Oral Piercings and Dental Health

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Before you decide to have your tongue pierced, it is important to understand the associated risks. While oral piercings may look cool or make a statement, they can lead to complications if you fail to take proper precautions. While getting an oral piercing does not guarantee problems, those that decide to get pierced should understand the risks involved.

One reason that oral piercings are very popular is that there are many options available. You can get a common midline tongue piercing, or you could get a frenulum or labret piercing. Depending on the size, location, and number of your piercings you have, they may require extra care and more frequent examinations from the dentist.

If you have a tongue stud, it can be tempting to want to click it against your teeth. This clicking can be severely damaging to the enamel of your teeth and can cause cracks and fractures. It is also common for people with tongue piercings to want to press the jewelry against the teeth or into gaps in the teeth. This constant pressure on the teeth can cause them to shift or become crooked.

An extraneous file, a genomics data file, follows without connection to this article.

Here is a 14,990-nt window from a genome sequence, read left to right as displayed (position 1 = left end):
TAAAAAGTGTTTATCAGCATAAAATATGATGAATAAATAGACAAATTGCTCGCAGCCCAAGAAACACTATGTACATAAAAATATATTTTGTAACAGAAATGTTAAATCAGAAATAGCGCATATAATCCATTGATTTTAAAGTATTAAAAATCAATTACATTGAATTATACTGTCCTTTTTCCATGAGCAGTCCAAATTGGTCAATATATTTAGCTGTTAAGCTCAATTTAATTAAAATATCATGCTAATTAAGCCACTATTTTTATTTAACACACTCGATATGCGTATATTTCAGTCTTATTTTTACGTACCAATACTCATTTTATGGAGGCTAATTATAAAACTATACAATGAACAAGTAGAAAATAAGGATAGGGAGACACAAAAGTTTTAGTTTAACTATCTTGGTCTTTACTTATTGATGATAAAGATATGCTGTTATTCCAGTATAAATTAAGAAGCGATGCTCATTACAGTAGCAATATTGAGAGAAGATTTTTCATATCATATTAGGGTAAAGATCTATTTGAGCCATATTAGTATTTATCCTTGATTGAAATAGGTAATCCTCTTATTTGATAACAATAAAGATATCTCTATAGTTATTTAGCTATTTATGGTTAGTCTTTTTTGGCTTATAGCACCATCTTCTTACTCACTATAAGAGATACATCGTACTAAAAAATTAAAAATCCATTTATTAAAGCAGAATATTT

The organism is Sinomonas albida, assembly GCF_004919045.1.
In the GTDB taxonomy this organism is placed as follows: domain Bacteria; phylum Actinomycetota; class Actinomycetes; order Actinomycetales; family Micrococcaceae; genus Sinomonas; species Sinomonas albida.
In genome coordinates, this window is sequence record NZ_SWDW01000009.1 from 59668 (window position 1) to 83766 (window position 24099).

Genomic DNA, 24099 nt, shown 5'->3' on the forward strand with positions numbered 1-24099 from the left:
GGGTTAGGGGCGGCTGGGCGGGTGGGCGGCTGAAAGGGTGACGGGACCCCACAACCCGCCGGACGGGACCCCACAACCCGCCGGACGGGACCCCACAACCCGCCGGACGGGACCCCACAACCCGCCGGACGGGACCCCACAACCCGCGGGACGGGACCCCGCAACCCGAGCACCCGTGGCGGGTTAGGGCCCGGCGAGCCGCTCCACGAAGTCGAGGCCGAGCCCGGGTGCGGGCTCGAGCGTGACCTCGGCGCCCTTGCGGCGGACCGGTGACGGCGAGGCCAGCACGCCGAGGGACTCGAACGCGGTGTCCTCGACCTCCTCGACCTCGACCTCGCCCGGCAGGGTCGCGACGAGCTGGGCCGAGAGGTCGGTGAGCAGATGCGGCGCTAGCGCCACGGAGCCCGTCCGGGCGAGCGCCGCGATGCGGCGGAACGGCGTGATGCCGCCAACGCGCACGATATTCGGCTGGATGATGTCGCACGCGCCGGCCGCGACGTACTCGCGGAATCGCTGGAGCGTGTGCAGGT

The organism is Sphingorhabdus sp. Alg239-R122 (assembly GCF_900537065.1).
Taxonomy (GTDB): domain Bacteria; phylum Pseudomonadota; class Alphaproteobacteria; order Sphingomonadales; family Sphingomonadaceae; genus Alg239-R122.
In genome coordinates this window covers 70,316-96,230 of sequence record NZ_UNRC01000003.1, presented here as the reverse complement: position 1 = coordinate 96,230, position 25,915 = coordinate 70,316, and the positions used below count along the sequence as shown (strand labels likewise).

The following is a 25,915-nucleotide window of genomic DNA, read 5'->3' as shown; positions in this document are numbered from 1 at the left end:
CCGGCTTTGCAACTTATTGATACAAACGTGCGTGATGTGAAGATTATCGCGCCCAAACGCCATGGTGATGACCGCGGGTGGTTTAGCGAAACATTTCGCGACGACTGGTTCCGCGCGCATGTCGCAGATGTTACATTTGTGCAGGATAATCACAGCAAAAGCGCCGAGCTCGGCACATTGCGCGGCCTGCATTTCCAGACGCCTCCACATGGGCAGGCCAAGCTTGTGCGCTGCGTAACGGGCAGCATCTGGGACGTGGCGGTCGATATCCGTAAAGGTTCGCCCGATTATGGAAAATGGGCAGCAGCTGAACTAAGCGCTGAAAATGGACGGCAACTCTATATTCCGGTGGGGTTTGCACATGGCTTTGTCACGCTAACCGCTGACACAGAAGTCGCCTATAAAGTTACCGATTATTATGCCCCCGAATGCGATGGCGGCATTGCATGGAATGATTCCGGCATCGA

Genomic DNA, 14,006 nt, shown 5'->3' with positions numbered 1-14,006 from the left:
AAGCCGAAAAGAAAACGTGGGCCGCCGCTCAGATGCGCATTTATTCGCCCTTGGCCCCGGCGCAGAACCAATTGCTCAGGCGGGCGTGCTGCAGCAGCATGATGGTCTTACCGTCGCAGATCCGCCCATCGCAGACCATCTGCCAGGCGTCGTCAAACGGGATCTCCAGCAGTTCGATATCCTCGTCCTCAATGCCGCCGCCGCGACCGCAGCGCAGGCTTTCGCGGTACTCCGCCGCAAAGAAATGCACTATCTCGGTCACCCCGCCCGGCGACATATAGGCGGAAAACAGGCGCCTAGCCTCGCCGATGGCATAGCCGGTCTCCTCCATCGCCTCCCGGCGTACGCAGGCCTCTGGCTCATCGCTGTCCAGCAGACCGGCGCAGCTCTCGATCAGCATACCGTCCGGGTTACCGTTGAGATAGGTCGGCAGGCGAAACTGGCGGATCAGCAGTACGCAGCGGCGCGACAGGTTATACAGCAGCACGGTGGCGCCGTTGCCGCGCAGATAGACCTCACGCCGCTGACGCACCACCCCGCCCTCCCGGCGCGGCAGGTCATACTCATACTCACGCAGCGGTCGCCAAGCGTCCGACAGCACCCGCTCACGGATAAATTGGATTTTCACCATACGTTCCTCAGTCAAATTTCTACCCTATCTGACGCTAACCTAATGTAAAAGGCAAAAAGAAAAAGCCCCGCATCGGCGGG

When you have a new tongue piercing, you should take extra caution to prevent it from becoming infected during the vulnerable 4 to 6 weeks that the tongue takes to heal. Your mouth is full of bacteria, which can enter the bloodstream through an open sore, causing diseases such as endocarditis.

If you have a barbell piercing, you should minimize the risk to your teeth by ensuring that it is snug against your tongue with the smallest length of barbell that fits you. You should also avoid tapping your piercing against your teeth or pressing it against the gums.  For more information about oral piercings or the risks involved, please feel free to contact our office at Robert Rust, Jr., DMD.